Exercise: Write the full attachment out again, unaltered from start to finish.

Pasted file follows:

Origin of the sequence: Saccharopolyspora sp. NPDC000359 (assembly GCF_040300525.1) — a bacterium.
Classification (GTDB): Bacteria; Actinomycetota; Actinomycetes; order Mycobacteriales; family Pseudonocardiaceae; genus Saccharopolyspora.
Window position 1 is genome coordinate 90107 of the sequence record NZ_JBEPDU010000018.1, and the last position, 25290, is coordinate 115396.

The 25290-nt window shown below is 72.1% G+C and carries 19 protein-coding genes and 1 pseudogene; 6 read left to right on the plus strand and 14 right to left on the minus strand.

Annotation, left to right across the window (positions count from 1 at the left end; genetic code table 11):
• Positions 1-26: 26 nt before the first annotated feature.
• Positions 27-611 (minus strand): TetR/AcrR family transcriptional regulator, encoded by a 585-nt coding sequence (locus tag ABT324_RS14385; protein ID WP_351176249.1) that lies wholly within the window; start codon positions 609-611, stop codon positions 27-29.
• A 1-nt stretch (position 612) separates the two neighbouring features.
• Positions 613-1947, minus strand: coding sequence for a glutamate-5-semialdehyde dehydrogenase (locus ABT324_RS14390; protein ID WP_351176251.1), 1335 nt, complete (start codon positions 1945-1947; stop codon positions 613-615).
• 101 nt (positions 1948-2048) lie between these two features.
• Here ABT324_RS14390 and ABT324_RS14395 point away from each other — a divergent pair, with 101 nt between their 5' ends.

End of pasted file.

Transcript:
Origin of the sequence: Saccharopolyspora sp. NPDC000359 (assembly GCF_040300525.1) — a bacterium.
Classification (GTDB): Bacteria; Actinomycetota; Actinomycetes; order Mycobacteriales; family Pseudonocardiaceae; genus Saccharopolyspora.
Window position 1 is genome coordinate 90107 of the sequence record NZ_JBEPDU010000018.1, and the last position, 25290, is coordinate 115396.

The 25290-nt window shown below is 72.1% G+C and carries 19 protein-coding genes and 1 pseudogene; 6 read left to right on the plus strand and 14 right to left on the minus strand.

Annotation, left to right across the window (positions count from 1 at the left end; genetic code table 11):
• Positions 1-26: 26 nt before the first annotated feature.
• Positions 27-611 (minus strand): TetR/AcrR family transcriptional regulator, encoded by a 585-nt coding sequence (locus tag ABT324_RS14385; protein ID WP_351176249.1) that lies wholly within the window; start codon positions 609-611, stop codon positions 27-29.
• A 1-nt stretch (position 612) separates the two neighbouring features.
• Positions 613-1947, minus strand: coding sequence for a glutamate-5-semialdehyde dehydrogenase (locus ABT324_RS14390; protein ID WP_351176251.1), 1335 nt, complete (start codon positions 1945-1947; stop codon positions 613-615).
• 101 nt (positions 1948-2048) lie between these two features.
• Here ABT324_RS14390 and ABT324_RS14395 point away from each other — a divergent pair, with 101 nt between their 5' ends.